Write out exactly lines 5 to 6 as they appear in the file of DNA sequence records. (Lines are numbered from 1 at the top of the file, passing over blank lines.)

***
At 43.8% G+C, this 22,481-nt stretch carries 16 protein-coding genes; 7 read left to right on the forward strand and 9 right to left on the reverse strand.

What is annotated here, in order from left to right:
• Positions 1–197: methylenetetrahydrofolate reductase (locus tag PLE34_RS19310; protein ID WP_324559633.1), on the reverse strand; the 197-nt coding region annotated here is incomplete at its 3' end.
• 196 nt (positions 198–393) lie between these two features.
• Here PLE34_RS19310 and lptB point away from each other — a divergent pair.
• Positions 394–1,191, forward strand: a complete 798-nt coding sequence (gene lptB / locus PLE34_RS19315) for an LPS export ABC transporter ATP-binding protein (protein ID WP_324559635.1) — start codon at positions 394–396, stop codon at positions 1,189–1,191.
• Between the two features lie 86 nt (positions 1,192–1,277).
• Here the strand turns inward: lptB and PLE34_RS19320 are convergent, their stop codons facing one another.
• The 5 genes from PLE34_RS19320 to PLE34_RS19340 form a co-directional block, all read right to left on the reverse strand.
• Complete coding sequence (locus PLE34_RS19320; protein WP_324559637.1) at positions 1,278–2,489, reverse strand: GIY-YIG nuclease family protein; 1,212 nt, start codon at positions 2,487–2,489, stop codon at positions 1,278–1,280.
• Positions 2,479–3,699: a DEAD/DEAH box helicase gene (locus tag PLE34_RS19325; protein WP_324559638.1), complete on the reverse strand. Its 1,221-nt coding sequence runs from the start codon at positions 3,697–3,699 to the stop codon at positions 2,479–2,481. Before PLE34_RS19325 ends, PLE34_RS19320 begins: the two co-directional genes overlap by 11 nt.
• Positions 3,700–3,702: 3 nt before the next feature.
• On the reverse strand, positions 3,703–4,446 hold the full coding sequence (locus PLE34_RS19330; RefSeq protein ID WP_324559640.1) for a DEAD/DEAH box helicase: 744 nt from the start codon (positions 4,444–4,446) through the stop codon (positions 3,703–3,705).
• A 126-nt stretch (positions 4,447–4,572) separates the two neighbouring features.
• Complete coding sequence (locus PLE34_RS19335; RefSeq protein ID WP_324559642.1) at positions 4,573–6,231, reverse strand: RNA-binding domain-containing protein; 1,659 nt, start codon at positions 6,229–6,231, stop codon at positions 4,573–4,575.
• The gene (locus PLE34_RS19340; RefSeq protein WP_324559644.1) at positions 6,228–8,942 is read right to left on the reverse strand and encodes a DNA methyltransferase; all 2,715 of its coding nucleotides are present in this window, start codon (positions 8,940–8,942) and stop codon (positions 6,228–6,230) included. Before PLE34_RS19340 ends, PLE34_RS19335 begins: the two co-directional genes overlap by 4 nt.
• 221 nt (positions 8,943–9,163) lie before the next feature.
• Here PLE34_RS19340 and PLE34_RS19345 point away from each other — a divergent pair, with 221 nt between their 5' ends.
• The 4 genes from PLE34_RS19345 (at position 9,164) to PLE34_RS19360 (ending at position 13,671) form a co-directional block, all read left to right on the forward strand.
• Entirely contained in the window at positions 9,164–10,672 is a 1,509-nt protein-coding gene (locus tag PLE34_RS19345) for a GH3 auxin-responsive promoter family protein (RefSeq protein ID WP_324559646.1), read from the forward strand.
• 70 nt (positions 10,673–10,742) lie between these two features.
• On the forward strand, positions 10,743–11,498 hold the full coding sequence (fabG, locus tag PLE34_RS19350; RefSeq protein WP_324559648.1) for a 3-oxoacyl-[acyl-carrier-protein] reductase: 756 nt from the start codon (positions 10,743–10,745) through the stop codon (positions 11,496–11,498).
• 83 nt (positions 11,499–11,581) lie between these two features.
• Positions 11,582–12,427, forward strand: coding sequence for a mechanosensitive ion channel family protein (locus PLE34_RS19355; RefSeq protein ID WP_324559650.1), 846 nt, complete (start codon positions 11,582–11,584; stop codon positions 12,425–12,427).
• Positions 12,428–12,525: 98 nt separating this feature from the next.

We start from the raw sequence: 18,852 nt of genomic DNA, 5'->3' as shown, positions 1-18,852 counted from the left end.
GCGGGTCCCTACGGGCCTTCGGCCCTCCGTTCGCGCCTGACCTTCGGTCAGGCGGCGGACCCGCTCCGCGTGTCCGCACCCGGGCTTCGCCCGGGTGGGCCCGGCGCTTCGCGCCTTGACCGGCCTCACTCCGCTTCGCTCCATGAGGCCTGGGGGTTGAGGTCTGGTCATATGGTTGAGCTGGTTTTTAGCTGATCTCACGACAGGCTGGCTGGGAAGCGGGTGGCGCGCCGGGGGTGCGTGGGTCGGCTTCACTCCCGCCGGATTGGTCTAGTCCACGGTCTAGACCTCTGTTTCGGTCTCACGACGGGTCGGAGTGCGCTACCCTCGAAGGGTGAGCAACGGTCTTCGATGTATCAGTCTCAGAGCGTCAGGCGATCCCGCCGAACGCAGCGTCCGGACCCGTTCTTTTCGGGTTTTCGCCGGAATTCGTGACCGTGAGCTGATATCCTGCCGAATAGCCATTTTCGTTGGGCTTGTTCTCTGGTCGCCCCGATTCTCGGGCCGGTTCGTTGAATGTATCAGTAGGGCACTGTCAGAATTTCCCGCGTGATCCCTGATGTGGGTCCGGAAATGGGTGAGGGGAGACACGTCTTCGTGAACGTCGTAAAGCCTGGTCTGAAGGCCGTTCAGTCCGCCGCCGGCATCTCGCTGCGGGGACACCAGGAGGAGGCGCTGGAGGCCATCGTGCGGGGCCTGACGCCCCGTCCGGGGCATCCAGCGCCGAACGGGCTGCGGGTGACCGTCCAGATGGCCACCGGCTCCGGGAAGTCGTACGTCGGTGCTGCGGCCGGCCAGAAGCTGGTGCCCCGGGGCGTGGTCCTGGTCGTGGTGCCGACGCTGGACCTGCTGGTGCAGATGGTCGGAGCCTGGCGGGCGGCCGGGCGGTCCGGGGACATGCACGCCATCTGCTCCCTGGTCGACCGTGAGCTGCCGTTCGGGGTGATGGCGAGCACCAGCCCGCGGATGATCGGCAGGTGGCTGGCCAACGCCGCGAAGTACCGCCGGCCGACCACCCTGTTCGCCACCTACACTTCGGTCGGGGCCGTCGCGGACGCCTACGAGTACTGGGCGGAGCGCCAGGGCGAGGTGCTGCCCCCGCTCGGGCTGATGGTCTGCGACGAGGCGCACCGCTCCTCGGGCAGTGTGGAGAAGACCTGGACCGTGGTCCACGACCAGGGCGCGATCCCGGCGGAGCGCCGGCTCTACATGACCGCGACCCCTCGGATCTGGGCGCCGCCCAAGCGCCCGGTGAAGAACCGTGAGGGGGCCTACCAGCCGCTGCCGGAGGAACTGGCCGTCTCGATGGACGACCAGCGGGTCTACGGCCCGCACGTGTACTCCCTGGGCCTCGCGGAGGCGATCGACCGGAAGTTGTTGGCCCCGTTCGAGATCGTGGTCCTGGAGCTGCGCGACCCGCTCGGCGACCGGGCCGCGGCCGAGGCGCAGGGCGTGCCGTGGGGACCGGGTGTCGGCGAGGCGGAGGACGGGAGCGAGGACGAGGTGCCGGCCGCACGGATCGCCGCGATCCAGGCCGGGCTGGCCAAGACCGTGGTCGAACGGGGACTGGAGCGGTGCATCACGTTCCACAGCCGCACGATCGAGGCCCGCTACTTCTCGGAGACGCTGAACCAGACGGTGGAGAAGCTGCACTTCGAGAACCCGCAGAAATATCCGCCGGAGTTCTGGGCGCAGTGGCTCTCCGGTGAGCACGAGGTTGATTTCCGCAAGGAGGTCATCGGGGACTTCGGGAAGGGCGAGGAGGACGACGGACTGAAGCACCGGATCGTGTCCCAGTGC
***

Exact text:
• Here PLE34_RS19310 and lptB point away from each other — a divergent pair.
• Positions 394–1,191, forward strand: a complete 798-nt coding sequence (gene lptB / locus PLE34_RS19315) for an LPS export ABC transporter ATP-binding protein (protein ID WP_324559635.1) — start codon at positions 394–396, stop codon at positions 1,189–1,191.